In 1981, while working in drama, Fox decided to retrain in literacy studies. She said: "Literacy has become the great focus of my life – it's my passion, my battle and my mission and my exhaustion".[1] She has published books on literacy aimed at children, their parents, teachers and educators. She held the position of Associate Professor, Literacy Studies, in the School of Education at Flinders University until her retirement in 1996.[1] Since her retirement from teaching, Fox travels around the world visiting many countries and doing presentations and speaking on children's books and literacy issues.[1] Following an interrogation by US immigration officials on a trip in February 2017 to deliver a keynote speech in Milwaukee, Fox said that she would probably never visit the US again.[10]

Personal life[edit]

Fox is married to teacher Malcolm Fox. Her daughter, Chloë Fox, is a former member of the South Australian House of Assembly.[11][12] As she dislikes her given, legal name, Fox began using her nickname "Mem" around thirteen years of age.[13]

Awards and recognition[edit]


Children's books[edit]


  • Thereby Hangs a Tale (1980)
  • How to Teach Drama to Infants Without Really Crying (Australian title) (1984) (Teaching Drama to Young Children (USA title) (1987))
  • Mem's the Word (1990 – Australian title) (Dear Mem Fox (1992 – USA title)
  • English Essentials: The Wouldn't-Be-Without-It Guide To Writing Well (1993 and 2009) with Lyn Wilkinson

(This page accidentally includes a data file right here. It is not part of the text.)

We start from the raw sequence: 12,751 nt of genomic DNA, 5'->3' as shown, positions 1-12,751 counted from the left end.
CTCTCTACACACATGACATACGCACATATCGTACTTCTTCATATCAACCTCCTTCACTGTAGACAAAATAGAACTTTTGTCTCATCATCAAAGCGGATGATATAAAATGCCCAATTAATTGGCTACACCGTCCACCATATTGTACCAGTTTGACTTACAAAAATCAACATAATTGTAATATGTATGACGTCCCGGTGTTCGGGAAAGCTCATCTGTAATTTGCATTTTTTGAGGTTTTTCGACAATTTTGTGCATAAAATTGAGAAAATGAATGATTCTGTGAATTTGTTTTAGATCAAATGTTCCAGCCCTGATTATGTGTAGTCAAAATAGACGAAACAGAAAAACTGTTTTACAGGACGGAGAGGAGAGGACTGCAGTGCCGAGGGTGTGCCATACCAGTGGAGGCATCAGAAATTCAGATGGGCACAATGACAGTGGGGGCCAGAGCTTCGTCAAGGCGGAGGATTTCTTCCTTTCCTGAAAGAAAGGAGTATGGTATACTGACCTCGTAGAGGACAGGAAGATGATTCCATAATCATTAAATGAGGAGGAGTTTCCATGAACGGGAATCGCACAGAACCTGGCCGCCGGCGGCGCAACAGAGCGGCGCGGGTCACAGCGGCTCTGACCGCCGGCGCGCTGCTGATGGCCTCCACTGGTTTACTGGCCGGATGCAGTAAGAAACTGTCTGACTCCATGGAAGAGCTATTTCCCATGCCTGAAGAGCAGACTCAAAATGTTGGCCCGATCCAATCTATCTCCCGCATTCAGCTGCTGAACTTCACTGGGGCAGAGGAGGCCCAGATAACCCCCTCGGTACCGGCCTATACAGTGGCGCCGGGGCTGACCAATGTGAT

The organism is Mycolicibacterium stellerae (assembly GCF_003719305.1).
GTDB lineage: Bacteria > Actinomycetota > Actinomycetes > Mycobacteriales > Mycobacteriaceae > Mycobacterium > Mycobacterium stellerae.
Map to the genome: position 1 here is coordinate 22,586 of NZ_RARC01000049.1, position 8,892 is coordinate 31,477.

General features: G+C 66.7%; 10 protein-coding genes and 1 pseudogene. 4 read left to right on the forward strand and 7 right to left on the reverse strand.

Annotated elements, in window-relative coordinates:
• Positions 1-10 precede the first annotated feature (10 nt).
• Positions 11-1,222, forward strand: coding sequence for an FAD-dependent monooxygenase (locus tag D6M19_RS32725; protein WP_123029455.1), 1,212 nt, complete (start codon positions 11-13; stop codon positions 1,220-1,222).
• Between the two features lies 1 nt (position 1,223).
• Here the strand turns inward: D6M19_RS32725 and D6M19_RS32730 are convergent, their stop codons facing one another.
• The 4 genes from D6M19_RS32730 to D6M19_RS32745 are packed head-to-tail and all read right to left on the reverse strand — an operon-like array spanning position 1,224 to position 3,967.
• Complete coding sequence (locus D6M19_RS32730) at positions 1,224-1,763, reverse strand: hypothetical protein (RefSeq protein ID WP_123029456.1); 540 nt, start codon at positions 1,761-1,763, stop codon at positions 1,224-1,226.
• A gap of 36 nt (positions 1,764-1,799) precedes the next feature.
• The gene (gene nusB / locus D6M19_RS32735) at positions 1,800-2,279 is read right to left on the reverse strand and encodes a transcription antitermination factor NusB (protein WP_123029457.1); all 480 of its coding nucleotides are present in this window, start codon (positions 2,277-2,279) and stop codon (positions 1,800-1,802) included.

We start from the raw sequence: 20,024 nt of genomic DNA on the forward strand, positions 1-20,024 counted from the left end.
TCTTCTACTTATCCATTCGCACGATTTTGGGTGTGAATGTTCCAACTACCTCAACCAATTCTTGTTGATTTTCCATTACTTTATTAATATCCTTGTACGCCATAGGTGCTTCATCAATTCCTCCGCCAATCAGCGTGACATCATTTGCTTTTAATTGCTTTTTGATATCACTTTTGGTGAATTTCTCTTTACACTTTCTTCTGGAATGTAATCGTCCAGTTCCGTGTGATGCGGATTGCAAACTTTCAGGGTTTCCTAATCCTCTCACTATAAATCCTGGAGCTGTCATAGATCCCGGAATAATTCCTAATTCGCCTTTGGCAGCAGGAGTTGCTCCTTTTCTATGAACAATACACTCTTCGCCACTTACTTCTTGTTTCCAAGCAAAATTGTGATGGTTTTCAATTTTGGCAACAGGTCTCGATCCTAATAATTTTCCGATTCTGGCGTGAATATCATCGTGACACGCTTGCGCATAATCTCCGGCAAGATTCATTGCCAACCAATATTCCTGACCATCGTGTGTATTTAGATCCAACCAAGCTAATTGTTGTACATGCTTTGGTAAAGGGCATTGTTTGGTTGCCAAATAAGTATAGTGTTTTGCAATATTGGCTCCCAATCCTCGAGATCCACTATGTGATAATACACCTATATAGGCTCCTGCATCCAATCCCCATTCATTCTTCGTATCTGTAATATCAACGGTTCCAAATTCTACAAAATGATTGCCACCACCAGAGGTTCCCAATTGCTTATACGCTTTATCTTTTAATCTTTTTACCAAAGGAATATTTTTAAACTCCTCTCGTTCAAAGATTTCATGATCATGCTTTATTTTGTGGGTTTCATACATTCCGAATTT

• Memories: An Autobiography (1992)
  • Radical Reflections: Passionate Opinions on Teaching, Learning, and Living (1993)
  • Reading Magic: How Your Child Can Learn to Read Before School - and Other Read-aloud Miracles (2001)


  1. ^ a b c d "Life Story". Mem Fox website. Archived from the original on 2 March 2008. Retrieved 7 March 2008.
  2. ^ a b c d Gillies, Carol (January 2000). "Talking about Books: "Mem's the Word": Examining the Writing of Mem Fox". Language Arts. 77 (3): 250–257. JSTOR 41483060.
  3. ^ Fox, Mem. "Photo and Bio". Mem Fox. Retrieved 10 February 2023.
  4. ^ a b c Smith, Dianne (June 2000). "A Guide to the papers of MEM FOX" (PDF). The Lu Rees Archives. Retrieved 10 February 2023.
  5. ^ Benns, Matthew (24 April 2005). "Brown's secret society set to crack million members". The Sun-Herald. Retrieved 25 February 2017.
  6. ^ a b O'Sullivan, Emer (2010). Historical Dictionary of Children's Literature. Scarecrow Press. p. 103. ISBN 9780810874961.
  7. ^ Fox, Mem (May 1993). "Politics and literature: Chasing the "isms" from children's books". The Reading Teacher. 46 (8): 654–658. JSTOR 20201162.
  8. ^ "The 100 Most Frequently Challenged Books of 1990–2000". American Library Association. Archived from the original on 18 February 2008. Retrieved 7 March 2008.
  9. ^ Mokrzycki, Sarah (16 May 2023). "Guess What? Mem Fox children's book banned in Florida as 'pornography'". The Age. Retrieved 16 May 2023.
  10. ^ Zarin, Cynthia (27 February 2017). "An Australian Children's-Book Author's U.S. Customs Ordeal". The New Yorker. Retrieved 11 February 2023.
  11. ^ Grattan, Michelle (18 June 2004). "New ALP candidate has literary pedigree". The Age. Retrieved 19 August 2011.
  12. ^ Sharron L. McElmeel (1992). Bookpeople: A Multicultural Album. Teacher Ideas Press. p. 55. ISBN 0-87287-953-4.
  13. ^ Interview by Maria Zijlstra (22 August 2009). "The power of names". Lingua Franca. Radio National.
  14. ^ "Dromkeen Medal". Scholastic. Archived from the original on 3 July 2007. Retrieved 15 July 2007.
  15. ^ "Its and Honour – 26 January 1993". Australian Government. Retrieved 7 March 2008.
  16. ^ "It's an Honour – 1 January 2001". Australian Government. Retrieved 7 March 2008.
  17. ^ Hartgerink, Nick. "Honoris Causa: for the sake of honour". University of Wollongong. Retrieved 19 May 2018.
  18. ^ "Honorary degree recipients for Doctor of Letters (DLitt)". Flinders University. 2004. Retrieved 19 May 2018. Merrion (Mem) Frances Fox, AM, DipT, BA, BEd, Grad Dip, DLitt (Hon) Woll, DLitt 2004
  19. ^ Ducks Away!. OCLC. OCLC 945969497.


External links[edit]